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Employment Law

Recent Settlements Underscore Need for Caution When Employing Teenage Workers

Over the past several months, two national restaurant chains have paid large settlements to workers for alleged child labor violations at various Massachusetts locations. First, two Dunkin’ Donuts franchisees, located in central and southeastern Massachusetts, agreed to pay a collective $370,000 in fines after a complaint to the Attorney General’s Office alleged that they were in violation of M.G.L c. 149. Investigators uncovered over one thousand instances of violations of child labor statutes, including employing minors after 8:00 P.M. without adult supervision, employment of 16- or 17-year-olds for more than nine hours a day, employment of minors earlier than 6:00 A.M., and failing to obtain valid work permits. Since January of 2022, the AG’s Office has issued 32 citations against various Dunkin’ franchisees, the majority being related to child labor violations. These violations have resulted in fines and settlements totaling over $560,000.

Similarly, in June of 2023, Dave & Buster’s was cited for breaking similar Massachusetts labor laws surrounding meal breaks and child labor, leading to it paying $275,000 in settlement to over 800 aggrieved employees. The citations were triggered by a parent’s complaint to the AG’s office alleging that their child was denied meal breaks and forced to work past midnight on a weekend.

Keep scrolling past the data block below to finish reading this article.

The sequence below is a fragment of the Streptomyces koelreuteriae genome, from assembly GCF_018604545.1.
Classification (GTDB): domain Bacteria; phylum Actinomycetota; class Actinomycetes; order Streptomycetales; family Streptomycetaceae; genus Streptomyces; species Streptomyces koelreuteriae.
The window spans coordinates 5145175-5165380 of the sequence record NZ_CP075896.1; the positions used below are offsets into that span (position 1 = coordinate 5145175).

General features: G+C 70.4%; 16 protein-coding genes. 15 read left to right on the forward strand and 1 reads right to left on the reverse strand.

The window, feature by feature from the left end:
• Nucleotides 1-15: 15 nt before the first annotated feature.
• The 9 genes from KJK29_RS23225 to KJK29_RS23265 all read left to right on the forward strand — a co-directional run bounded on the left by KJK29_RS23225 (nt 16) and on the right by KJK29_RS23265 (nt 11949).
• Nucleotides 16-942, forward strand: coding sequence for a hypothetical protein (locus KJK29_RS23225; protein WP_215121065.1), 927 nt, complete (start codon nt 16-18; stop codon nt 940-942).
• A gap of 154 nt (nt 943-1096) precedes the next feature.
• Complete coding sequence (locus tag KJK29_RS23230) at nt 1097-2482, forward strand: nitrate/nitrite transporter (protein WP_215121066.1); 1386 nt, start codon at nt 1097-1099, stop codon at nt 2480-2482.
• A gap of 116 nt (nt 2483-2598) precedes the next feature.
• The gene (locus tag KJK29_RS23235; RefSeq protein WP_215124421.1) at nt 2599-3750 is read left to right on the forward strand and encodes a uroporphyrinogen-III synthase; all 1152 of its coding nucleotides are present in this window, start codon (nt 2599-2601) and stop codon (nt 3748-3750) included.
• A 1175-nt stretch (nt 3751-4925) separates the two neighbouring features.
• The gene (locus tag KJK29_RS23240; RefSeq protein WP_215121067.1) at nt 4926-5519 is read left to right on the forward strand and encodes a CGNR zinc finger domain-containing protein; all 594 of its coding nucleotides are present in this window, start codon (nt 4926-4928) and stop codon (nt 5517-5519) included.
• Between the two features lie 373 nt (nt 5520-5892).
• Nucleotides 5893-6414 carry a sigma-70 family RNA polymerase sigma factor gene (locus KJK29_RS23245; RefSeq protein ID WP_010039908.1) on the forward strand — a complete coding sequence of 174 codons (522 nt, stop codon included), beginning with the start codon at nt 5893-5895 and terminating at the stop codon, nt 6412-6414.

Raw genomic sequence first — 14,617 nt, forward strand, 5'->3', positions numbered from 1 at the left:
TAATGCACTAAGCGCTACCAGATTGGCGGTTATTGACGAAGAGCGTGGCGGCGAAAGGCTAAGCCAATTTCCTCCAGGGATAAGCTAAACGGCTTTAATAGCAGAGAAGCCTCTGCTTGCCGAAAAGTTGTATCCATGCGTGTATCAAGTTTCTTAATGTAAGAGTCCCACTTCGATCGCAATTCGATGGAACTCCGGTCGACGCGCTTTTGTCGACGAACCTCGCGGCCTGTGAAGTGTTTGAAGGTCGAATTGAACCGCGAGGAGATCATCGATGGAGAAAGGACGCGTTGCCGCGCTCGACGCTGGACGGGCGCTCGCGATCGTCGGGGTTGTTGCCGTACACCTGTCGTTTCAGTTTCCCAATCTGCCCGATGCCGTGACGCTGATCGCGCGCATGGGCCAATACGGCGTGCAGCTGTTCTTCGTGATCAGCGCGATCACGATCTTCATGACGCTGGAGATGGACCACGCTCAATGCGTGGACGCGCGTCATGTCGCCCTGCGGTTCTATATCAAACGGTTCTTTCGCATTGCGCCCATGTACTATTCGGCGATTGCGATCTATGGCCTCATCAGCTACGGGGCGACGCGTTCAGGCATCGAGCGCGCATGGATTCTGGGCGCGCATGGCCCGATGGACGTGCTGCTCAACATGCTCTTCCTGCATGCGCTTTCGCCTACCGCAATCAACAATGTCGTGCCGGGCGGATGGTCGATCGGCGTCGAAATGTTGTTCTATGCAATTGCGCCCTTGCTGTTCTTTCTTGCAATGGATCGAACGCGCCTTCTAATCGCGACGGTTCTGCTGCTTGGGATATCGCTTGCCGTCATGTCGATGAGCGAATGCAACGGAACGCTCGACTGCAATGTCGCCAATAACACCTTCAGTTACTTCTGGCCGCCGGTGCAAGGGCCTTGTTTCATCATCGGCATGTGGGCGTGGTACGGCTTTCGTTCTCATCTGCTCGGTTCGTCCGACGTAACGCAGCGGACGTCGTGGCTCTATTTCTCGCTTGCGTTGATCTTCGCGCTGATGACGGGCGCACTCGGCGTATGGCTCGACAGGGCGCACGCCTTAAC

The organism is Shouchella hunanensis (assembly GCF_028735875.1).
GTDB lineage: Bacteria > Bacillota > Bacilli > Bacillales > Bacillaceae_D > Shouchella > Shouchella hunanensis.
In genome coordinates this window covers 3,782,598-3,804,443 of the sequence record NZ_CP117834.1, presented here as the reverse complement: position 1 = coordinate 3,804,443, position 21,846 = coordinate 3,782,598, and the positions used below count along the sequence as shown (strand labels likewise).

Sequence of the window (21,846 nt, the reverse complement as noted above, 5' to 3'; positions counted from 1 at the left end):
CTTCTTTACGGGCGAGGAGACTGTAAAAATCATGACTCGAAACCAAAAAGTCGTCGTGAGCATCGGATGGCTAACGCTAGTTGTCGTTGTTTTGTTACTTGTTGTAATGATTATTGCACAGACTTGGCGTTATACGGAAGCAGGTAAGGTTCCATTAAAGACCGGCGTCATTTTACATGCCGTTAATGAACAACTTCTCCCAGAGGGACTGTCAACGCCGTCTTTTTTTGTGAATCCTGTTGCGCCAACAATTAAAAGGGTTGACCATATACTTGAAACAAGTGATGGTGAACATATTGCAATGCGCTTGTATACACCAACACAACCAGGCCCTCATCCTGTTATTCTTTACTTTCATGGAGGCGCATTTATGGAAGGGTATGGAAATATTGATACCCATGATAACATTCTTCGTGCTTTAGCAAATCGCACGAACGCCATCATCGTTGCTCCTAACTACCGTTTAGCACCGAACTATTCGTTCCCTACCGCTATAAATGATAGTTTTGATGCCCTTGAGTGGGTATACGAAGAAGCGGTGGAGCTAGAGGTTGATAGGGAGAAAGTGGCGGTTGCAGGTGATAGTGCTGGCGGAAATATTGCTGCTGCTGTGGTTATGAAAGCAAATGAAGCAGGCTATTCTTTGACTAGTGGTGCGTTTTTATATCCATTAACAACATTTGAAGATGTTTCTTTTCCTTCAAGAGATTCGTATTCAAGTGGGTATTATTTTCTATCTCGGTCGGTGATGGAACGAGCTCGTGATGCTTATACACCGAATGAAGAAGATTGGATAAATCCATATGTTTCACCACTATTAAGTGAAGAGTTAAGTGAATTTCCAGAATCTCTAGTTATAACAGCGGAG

What does this mean? With such well-known employers making news headlines and paying large settlement amounts over a few months span, it would not be surprising to see more parents of young workers filing complaints with the AG’s Office and looking for recovery. Employers must remain vigilant in complying with the special restrictions applicable in Massachusetts to underage workers. To cite a few examples, employees are required to receive a 30-minute meal break (where they can leave the premises) if their shifts are longer than six hours, and 16- and 17-year-olds may not work past 10 p.m. on school nights. Hiring younger employees can be a win-win for employers and teenagers entering the workforce, but careful attention to Massachusetts child labor laws is essential. Some of those requirements are summarized at the link below, and Melick & Porter’s employment law attorneys are always available to provide additional advice and assistance.